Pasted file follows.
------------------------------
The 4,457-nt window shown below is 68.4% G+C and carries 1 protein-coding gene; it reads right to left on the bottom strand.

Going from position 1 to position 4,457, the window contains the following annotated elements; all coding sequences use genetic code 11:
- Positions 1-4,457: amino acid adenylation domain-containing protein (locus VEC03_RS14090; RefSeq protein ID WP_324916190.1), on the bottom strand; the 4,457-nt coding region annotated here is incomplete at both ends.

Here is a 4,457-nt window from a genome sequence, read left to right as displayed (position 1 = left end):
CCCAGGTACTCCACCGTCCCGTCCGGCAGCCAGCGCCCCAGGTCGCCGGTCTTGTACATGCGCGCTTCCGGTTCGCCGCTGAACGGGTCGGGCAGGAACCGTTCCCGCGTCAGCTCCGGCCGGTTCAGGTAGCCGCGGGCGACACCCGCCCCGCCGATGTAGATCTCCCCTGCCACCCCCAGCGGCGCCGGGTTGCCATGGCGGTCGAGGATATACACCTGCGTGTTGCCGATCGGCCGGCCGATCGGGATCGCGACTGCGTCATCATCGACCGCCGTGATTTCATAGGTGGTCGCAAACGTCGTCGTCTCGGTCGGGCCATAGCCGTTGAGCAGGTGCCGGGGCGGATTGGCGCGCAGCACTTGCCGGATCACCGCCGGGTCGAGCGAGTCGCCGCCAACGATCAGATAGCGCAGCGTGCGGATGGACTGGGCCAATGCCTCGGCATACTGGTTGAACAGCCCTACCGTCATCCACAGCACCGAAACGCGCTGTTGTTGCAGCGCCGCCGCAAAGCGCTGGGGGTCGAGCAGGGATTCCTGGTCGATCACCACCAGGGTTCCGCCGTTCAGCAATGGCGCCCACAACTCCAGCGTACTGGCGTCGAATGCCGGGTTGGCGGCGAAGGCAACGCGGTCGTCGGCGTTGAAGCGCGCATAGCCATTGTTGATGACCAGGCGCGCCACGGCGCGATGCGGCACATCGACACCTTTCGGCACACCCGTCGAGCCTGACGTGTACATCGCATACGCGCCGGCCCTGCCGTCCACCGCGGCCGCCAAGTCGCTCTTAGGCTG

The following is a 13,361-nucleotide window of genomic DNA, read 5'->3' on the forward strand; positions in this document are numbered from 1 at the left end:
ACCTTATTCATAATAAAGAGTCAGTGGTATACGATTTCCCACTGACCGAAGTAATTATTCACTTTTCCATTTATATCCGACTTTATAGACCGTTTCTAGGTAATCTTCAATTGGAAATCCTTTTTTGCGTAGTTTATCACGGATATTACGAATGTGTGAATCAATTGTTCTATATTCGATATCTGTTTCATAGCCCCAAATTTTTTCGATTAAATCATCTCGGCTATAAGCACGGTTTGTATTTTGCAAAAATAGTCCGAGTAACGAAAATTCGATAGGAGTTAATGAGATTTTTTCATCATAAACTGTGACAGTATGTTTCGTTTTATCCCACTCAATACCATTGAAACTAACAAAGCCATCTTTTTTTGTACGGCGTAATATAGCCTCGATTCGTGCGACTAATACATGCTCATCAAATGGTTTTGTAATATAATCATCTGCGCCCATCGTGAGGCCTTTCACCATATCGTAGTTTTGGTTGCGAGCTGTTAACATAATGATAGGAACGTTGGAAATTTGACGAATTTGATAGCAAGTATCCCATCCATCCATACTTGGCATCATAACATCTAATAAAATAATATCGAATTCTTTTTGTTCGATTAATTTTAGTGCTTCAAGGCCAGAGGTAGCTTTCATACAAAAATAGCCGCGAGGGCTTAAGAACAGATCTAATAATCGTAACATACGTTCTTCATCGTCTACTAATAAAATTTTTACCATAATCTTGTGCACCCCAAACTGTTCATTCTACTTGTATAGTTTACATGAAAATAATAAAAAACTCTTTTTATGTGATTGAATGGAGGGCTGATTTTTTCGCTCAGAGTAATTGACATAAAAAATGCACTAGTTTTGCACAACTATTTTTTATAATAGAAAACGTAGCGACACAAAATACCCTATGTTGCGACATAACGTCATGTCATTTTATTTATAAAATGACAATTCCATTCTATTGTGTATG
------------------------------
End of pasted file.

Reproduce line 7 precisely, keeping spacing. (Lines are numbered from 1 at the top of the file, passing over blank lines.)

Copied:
ACCTTATTCATAATAAAGAGTCAGTGGTATACGATTTCCCACTGACCGAAGTAATTATTCACTTTTCCATTTATATCCGACTTTATAGACCGTTTCTAGGTAATCTTCAATTGGAAATCCTTTTTTGCGTAGTTTATCACGGATATTACGAATGTGTGAATCAATTGTTCTATATTCGATATCTGTTTCATAGCCCCAAATTTTTTCGATTAAATCATCTCGGCTATAAGCACGGTTTGTATTTTGCAAAAATAGTCCGAGTAACGAAAATTCGATAGGAGTTAATGAGATTTTTTCATCATAAACTGTGACAGTATGTTTCGTTTTATCCCACTCAATACCATTGAAACTAACAAAGCCATCTTTTTTTGTACGGCGTAATATAGCCTCGATTCGTGCGACTAATACATGCTCATCAAATGGTTTTGTAATATAATCATCTGCGCCCATCGTGAGGCCTTTCACCATATCGTAGTTTTGGTTGCGAGCTGTTAACATAATGATAGGAACGTTGGAAATTTGACGAATTTGATAGCAAGTATCCCATCCATCCATACTTGGCATCATAACATCTAATAAAATAATATCGAATTCTTTTTGTTCGATTAATTTTAGTGCTTCAAGGCCAGAGGTAGCTTTCATACAAAAATAGCCGCGAGGGCTTAAGAACAGATCTAATAATCGTAACATACGTTCTTCATCGTCTACTAATAAAATTTTTACCATAATCTTGTGCACCCCAAACTGTTCATTCTACTTGTATAGTTTACATGAAAATAATAAAAAACTCTTTTTATGTGATTGAATGGAGGGCTGATTTTTTCGCTCAGAGTAATTGACATAAAAAATGCACTAGTTTTGCACAACTATTTTTTATAATAGAAAACGTAGCGACACAAAATACCCTATGTTGCGACATAACGTCATGTCATTTTATTTATAAAATGACAATTCCATTCTATTGTGTATG